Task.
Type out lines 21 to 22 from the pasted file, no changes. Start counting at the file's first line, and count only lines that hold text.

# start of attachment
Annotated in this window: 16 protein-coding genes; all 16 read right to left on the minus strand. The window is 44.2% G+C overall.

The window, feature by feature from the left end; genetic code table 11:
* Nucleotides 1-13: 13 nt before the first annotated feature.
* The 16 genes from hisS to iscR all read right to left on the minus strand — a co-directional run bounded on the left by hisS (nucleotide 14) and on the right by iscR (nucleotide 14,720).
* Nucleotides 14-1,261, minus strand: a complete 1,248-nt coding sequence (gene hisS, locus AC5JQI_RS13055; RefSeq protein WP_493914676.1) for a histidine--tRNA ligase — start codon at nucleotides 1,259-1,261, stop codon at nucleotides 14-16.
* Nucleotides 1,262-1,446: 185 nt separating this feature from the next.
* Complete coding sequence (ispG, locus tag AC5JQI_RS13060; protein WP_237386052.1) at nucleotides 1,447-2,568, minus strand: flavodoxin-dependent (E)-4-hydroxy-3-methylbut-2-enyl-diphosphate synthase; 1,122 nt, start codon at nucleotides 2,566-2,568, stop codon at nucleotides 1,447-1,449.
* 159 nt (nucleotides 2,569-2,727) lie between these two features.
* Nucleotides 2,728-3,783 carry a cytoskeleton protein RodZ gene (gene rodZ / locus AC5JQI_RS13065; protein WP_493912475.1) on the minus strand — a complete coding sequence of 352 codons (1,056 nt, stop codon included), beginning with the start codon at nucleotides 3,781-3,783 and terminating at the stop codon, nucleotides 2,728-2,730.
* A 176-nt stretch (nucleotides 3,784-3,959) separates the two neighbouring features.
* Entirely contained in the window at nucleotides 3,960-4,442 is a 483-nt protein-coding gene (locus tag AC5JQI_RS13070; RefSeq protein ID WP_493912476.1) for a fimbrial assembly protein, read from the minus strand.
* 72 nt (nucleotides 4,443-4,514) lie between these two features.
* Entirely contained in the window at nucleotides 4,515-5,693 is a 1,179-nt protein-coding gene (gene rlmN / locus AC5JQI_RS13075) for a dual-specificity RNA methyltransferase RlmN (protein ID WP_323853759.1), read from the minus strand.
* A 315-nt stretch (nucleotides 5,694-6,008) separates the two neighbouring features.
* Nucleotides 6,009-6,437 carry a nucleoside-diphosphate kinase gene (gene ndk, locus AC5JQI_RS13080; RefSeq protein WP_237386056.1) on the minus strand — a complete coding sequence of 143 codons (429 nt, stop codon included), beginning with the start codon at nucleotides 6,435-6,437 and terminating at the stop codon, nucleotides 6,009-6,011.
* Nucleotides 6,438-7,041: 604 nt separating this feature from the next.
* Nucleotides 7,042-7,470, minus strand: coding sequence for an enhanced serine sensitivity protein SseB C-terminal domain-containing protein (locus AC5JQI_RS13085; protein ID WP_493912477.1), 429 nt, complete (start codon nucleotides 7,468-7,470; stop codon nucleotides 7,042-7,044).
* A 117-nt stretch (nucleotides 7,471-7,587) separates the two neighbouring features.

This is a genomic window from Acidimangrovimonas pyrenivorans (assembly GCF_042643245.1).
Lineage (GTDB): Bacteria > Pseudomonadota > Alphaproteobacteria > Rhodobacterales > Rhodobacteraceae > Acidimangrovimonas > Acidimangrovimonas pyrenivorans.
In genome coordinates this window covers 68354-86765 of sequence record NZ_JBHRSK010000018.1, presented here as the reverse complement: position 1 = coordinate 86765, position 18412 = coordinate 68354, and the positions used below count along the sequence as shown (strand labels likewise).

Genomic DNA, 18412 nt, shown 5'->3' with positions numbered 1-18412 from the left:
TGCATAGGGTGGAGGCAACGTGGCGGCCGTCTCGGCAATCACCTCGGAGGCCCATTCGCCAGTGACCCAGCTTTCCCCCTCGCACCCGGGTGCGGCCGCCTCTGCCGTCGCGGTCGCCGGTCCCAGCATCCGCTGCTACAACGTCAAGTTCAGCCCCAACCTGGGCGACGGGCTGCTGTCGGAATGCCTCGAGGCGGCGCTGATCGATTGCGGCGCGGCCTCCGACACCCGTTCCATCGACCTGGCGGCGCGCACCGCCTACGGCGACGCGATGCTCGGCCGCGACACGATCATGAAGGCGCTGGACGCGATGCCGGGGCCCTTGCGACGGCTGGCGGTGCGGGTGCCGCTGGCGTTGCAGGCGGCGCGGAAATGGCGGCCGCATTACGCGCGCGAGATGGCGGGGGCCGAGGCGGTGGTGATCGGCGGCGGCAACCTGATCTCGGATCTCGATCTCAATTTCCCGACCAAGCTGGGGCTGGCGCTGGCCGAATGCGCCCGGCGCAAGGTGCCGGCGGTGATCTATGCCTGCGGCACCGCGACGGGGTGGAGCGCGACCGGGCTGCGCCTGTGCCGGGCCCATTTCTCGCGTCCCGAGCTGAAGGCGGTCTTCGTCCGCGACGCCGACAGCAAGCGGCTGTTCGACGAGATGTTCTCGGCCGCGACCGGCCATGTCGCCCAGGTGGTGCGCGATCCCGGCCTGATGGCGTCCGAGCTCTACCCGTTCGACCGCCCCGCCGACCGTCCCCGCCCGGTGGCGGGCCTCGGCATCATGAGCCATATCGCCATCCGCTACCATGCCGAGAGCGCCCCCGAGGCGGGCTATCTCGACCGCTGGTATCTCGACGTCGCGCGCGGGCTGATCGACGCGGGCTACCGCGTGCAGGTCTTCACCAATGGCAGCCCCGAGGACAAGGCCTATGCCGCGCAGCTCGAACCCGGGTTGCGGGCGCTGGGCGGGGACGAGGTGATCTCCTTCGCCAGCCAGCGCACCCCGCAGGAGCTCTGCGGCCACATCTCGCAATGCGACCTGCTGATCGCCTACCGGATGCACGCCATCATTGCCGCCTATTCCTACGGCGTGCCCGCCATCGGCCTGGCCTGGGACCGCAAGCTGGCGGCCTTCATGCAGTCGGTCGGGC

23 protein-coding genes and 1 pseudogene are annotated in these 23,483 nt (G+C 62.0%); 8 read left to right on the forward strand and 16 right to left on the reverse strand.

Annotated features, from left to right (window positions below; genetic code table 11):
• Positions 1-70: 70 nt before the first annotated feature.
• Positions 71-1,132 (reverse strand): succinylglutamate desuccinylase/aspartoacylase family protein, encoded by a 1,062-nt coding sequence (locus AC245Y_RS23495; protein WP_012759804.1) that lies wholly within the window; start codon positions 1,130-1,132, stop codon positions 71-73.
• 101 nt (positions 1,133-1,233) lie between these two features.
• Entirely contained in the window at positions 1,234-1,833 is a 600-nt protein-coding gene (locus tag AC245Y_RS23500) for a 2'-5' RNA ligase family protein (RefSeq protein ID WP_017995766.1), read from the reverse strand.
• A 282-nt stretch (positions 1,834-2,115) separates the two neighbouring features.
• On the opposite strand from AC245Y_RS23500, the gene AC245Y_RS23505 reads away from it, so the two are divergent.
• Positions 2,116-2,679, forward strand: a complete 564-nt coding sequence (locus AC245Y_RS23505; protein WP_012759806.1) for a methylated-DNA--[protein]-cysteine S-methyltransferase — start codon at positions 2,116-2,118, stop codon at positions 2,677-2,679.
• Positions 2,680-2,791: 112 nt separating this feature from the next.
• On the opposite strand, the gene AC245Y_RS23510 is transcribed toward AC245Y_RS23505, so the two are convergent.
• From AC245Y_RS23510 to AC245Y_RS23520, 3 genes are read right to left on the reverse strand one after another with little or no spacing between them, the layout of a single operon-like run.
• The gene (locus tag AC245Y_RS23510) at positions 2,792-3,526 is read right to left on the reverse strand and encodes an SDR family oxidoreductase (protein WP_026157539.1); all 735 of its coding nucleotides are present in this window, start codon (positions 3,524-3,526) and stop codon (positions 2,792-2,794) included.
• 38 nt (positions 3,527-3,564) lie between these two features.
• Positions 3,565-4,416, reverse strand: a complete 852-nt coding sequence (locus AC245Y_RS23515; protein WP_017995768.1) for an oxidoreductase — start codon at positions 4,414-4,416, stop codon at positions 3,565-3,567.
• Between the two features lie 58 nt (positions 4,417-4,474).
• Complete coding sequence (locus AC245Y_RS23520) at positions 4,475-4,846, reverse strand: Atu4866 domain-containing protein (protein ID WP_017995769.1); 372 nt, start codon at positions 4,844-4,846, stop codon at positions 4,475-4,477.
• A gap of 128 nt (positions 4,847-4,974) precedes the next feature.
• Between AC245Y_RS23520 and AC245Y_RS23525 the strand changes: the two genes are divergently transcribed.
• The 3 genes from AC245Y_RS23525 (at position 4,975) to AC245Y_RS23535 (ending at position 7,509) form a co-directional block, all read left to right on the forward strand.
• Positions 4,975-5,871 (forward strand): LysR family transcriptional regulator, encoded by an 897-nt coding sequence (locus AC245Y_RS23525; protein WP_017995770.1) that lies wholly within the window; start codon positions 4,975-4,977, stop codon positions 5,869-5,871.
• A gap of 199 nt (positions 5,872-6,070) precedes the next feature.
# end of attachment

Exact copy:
In genome coordinates this window covers 68354-86765 of sequence record NZ_JBHRSK010000018.1, presented here as the reverse complement: position 1 = coordinate 86765, position 18412 = coordinate 68354, and the positions used below count along the sequence as shown (strand labels likewise).

Genomic DNA, 18412 nt, shown 5'->3' with positions numbered 1-18412 from the left: